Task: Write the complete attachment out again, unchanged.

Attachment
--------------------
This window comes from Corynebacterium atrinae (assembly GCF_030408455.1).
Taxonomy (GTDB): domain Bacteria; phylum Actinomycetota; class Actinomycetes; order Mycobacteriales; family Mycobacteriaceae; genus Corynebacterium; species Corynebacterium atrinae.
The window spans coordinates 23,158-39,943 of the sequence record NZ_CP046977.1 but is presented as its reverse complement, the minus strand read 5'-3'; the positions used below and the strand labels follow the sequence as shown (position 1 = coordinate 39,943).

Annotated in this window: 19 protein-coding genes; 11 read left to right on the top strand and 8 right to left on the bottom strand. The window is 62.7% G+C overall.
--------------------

This window comes from Corynebacterium atrinae (assembly GCF_030408455.1).
Taxonomy (GTDB): domain Bacteria; phylum Actinomycetota; class Actinomycetes; order Mycobacteriales; family Mycobacteriaceae; genus Corynebacterium; species Corynebacterium atrinae.
The window spans coordinates 23,158-39,943 of the sequence record NZ_CP046977.1 but is presented as its reverse complement, the minus strand read 5'-3'; the positions used below and the strand labels follow the sequence as shown (position 1 = coordinate 39,943).

Annotated in this window: 19 protein-coding genes; 11 read left to right on the top strand and 8 right to left on the bottom strand. The window is 62.7% G+C overall.